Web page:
Now for something completely off topic. In Zone of the Enders 2 the frame runner from the first game (Leo), now older is still piloting an orbital frame to keep mars safe. What orbital frame you ask? None other than the Vic Viper, the ship from Gradius. Ahh...the nostalgia.
The nostalgic Lich King, esq
You make a valid point... or at least, you WOULD make a valid point if there indeed WERE no recent RPGs
with a large open world map to explore. There are however, so go play Wild ARMs 3 and Skies of Arcadia
That said, there is a distressing trend in PS2 RPGs towards rigid linearity to the extent that there isn't
even a world map. Xenosaga has two excuses (there's no world to HAVE a map of, and it's really an anime
series disguised a game), but the rest just leave me confused.
Me and my job
After just sending in my own application for "Letters guy" at Gameforms (*the sound of a blood-curdling scream*), I noticed CCMax's letter about...you!
HAHAHAHAH!!! Just kidding, actually, I was wondering, since it's definite that you've had your position longer than Thor did (the Great Thor with his wonderful Thorsday guest hosting)...when exactly DID you start this silly little letters job?
I've been here since October of uh... 1998? I think I'm actually closing in on the point at which over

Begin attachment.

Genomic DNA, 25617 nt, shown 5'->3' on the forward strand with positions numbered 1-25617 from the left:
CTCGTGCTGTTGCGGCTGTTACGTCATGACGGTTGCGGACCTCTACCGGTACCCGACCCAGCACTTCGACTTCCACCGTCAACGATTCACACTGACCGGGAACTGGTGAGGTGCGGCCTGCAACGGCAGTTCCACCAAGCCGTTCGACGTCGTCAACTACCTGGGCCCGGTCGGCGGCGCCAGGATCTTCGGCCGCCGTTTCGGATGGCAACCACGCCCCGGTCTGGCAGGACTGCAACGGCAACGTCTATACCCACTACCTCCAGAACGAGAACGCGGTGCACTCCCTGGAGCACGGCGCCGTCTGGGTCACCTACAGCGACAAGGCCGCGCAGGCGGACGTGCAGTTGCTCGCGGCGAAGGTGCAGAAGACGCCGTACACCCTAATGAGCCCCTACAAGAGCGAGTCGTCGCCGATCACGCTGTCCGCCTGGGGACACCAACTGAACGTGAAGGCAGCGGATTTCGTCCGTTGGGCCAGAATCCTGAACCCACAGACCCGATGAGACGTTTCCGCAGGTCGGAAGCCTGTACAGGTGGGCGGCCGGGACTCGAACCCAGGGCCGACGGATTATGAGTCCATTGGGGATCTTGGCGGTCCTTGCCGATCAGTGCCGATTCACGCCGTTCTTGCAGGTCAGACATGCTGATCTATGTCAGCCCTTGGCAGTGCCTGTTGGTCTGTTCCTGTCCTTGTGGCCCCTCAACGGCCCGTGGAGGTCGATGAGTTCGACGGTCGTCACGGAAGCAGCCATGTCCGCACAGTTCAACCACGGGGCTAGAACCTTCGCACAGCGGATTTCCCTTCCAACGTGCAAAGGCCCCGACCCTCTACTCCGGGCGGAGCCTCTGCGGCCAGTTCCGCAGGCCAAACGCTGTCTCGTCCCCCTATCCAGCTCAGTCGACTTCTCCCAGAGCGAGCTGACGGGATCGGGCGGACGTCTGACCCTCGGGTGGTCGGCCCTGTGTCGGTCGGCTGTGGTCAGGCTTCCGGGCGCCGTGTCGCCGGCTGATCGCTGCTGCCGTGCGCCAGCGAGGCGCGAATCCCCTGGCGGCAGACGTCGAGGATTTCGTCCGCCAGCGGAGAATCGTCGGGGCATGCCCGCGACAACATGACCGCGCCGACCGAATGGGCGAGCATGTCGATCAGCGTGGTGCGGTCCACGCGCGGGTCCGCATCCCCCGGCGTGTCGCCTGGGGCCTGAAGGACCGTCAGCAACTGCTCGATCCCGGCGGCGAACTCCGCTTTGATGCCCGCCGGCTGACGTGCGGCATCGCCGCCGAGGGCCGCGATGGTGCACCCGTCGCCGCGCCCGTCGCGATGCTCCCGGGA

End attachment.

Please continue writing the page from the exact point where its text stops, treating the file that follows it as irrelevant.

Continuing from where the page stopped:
half the Q&A columns ever posted on this site will have been written by me.
There is a difference between a rerelease and a port.
In today's column, my eye was caught by this little
quote. "The game has been rereleased more than any
other game in history (insert cheap Capcom joke here)"
which was referring to Lunar - The Silver Star. Now,
all cheap Capcom jokes aside, I positively ADORE
Lunar, and Game Arts in general, and particularly the
music of Noriyuki Iwadare, but I feel it's only fair
to point out that this is not true. At last count,
Lunar has 4 different versions - in order, Sega CD,
Playstation, Windows (at least overseas), and Gameboy
Advance, 3 of which are available in the United
States. This is FAR surpassed by the number of Ys 1&2
ports available, which are, in order - IBM 286
compatible, Sega Master System, NES, MSX, Turbo Grafx
CD, X68000, Sega Saturn, Windows 9x, and most recently
the new PS2 version under development, which if you
count that one, equals NINE whopping versions, all